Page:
The national motto “In God We Trust” has a complicated and contested history. Even though the phrase first appeared on American coins during the Civil War, it was only officially adopted as the national motto in 1956, during the Cold War era.
Where did the phrase come from before the Civil War? There seems little doubt that it became more prominent in American parlance because of the “Star-Spangled Banner,” penned in 1814 by Francis Scott Key, which in its (almost never sung) fourth verse says “And this be our motto: “In God is our trust.” Not quite “In God We Trust,” but close enough. Of course, even the “Star-Spangled Banner” did not become the national anthem until 1931, and I defer to more knowledgeable folks about whether the fourth verse was ever commonly sung.
So the puzzle remains – was “In God We Trust” a well-known motto from the colonial period to the Civil War? I raise the question because in my research for my biography of Benjamin Franklin I came across an unexpected reference to the phrase. In a list of regimental banners for Franklin’s volunteer Pennsylvania militia of 1747-1748, sticking out like a sore thumb, is one with “a coronet and plume of feathers,” with the motto “IN GOD WE TRUST.”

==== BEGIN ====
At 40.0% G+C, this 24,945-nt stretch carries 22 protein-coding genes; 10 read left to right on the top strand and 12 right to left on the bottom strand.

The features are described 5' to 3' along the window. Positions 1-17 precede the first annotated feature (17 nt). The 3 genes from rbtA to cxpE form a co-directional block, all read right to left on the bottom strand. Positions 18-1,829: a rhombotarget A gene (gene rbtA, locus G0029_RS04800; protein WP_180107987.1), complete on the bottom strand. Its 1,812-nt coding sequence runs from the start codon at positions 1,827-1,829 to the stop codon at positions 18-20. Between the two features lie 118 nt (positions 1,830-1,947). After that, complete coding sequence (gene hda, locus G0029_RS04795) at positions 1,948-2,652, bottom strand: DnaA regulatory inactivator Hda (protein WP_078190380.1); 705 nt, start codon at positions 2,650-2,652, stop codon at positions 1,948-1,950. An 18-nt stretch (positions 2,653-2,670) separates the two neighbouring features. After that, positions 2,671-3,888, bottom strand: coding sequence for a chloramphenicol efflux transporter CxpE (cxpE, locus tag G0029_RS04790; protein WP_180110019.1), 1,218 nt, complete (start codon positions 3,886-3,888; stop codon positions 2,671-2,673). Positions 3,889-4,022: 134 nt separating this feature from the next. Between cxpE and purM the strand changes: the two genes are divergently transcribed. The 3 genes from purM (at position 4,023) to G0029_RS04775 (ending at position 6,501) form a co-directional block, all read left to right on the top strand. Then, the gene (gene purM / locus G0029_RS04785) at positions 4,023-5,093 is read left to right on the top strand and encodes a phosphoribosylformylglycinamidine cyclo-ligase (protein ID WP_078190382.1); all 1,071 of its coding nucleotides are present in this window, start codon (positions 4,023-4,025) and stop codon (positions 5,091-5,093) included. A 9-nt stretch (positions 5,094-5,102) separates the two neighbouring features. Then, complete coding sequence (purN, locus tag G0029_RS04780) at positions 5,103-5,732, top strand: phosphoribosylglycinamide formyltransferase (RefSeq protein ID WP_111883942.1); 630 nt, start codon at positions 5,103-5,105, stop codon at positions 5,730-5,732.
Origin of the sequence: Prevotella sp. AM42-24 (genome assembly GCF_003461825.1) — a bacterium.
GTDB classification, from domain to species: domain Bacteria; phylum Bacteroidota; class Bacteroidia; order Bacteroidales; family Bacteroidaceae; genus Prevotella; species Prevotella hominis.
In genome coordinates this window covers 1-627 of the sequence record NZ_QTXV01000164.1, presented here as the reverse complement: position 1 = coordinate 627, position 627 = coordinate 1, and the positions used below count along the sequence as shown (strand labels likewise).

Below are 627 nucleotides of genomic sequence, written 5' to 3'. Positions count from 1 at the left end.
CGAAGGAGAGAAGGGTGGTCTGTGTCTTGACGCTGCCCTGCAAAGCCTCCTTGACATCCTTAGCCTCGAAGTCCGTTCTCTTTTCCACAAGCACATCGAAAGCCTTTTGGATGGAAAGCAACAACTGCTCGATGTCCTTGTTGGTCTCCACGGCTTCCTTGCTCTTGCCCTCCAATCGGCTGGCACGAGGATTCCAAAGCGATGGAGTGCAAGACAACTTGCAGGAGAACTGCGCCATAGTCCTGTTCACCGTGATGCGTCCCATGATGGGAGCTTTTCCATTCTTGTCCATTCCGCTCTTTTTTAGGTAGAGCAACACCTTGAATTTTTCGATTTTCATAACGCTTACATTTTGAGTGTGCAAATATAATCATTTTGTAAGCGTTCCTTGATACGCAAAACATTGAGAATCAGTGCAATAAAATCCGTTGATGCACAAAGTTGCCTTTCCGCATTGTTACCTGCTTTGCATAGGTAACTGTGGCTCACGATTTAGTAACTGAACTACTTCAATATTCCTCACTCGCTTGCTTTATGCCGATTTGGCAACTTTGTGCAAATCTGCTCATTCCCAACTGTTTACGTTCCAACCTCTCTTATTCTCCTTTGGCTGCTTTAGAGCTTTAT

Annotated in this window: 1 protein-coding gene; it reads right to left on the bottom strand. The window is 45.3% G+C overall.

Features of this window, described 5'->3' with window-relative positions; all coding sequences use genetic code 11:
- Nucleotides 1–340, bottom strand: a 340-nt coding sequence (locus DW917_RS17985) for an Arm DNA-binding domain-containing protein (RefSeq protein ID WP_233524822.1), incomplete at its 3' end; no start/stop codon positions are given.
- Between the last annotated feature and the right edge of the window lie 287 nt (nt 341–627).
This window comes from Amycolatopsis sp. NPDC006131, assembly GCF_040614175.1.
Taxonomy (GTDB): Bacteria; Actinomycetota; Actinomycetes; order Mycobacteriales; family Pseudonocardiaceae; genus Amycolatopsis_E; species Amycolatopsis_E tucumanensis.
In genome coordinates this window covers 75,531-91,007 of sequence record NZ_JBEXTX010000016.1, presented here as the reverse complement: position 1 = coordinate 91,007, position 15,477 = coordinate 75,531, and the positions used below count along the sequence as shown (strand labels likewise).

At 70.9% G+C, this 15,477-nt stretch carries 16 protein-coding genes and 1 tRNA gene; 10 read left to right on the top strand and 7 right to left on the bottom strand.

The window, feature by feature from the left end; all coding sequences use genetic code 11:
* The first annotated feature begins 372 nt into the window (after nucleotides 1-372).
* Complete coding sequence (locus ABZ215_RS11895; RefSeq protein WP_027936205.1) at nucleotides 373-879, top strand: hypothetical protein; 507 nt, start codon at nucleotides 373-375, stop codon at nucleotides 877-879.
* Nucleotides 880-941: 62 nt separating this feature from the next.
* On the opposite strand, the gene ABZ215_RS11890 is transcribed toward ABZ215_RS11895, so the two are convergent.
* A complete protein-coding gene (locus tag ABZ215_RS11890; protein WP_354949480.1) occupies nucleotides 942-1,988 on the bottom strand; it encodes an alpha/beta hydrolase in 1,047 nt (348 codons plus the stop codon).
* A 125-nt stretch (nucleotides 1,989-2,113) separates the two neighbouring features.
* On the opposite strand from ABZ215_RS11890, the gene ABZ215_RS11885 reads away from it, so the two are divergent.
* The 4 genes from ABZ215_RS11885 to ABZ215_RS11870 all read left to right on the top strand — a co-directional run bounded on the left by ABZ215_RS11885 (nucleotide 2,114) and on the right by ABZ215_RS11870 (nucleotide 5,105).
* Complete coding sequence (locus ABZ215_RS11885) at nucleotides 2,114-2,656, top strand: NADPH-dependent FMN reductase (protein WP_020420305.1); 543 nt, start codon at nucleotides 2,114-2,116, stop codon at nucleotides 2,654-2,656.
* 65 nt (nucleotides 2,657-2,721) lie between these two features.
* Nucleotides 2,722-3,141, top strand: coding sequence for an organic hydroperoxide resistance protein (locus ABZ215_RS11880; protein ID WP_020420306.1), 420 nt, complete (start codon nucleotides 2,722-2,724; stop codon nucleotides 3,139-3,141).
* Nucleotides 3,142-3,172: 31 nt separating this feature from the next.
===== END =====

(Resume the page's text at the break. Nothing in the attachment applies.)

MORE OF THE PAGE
These banners were designed and sewn by supportive women in Philadelphia, and most of them contained biblical or classical allusions or Latin sayings. Where did they get this English motto, then? Latin phrases like “In Deo confidimus” certainly appeared in widely-available texts, but that does not explain why “In God We Trust” appeared in English on this 1748 banner, unlike many of the other banners which featured untranslated Latin.
I have done some searching on digital collections of 17th and 18th century imprints and newspapers for similar uses of “In God We Trust” as a motto. It only appears occasionally, such as in a 1762 paraphrase of Psalm 73, but even there it is not really a motto but part of a longer verse.
This is a real puzzle, and please do weigh in with comments if you have tips on early and influential uses of the phrase. Based on its appearance on the regimental banner, we can reasonably surmise that it was a known, if not ubiquitous motto in 18th century Anglo-America, but one that hardly ever made it into print until “The Star-Spangled Banner.”
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